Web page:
I remember borrowing this book from my teens from a local library so some time in the mid-90's, although I can't be sure if it was new or old at the time.
The story was science fiction set in the UK based around a mist/fog which creates a barrier surrounding a town in England, trapping people inside and slowly shrinking with a view to obliterate the town in question. It may have been a dome that people couldn't escape or if it's just a fog they choose not to travel through, I'm unsure.
The story begins with I think a rather graphic rape scene - possibly between relatives - although I was in my teens so perhaps not actually that graphic. The reader is treated to an increasingly wider view of the local homes where all around normal people are acting out in strangely violent ways. I think the idea of the mist or fog is that it either made people violent or perhaps reduced inhibitions. There's also a vague memory that the fog/dome/whatever descends to encapture the worst of people (picking nasty towns in particular) and have them kill each other off, leaving no trace of the town in the end.
Sadly I cannot remember much more, but there was definitely 'townspeople' inside and you read about them surviving and coping with the sudden change. On the outside, the army and scientists are involved in dealing with the situation and one of the latter characters is an elderly scientist in a wheelchair. He eventually goes into the fog when they realise anyone they send in is disappearing/dying as he has 'nothing to lose' and goes in with a radio and on the end of a rope with a plan to pull him back if something bad happens. I have no recollection past this point in the book but I presume it was midway through as there was no resolution at this point - his rope goes slack and that's the end of him.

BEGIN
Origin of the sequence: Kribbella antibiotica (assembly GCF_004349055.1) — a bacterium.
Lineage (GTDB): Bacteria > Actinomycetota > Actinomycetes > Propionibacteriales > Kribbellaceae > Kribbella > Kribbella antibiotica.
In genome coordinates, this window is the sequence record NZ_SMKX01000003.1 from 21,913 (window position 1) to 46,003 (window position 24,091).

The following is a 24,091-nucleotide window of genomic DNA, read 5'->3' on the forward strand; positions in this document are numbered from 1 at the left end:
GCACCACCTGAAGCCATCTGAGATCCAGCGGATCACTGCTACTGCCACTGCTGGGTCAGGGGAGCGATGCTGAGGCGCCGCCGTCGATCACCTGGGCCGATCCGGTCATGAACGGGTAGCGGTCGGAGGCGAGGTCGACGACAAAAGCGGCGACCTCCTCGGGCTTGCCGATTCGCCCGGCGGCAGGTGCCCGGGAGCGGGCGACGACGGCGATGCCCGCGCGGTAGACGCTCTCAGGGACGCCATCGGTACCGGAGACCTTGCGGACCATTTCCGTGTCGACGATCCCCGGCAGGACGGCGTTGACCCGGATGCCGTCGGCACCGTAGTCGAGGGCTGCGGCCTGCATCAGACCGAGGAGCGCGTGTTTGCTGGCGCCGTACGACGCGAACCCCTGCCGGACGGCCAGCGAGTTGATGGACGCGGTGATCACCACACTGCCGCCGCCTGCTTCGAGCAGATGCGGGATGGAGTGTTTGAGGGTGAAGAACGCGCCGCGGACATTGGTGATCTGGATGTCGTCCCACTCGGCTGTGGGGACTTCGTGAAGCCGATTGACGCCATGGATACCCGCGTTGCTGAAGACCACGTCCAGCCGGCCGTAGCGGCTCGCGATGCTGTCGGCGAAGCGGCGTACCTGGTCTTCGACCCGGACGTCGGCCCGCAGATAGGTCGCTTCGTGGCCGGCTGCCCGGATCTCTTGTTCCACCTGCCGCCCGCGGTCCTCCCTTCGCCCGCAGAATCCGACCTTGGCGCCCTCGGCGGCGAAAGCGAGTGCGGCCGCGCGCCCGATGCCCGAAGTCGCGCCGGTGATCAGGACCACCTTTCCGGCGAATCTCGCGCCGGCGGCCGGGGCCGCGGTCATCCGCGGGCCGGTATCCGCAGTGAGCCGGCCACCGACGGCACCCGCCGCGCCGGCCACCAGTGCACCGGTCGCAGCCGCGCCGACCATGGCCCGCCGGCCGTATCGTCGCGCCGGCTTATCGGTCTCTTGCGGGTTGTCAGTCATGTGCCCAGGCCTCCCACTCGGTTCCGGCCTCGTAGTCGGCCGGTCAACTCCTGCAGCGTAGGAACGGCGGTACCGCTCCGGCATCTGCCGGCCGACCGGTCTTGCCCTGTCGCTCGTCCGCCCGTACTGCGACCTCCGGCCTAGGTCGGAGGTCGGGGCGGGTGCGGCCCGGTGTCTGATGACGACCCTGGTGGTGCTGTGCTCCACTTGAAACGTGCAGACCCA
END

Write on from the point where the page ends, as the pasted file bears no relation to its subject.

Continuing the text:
There's a brief conversation between scientists discussing that this phenomena had been seen before and simply removed towns/cities off the map completely.
I'm an avid sci-fi end-of-world reader, so it's possible one or more of these details has been mixed in from another story - please don't discount any possible ideas because not all are accurate! Finally, I can confirm that it's definitely not the recent Stephen King "Under the Dome", nor his novel "The Mist" or the James Herbert "The Fog".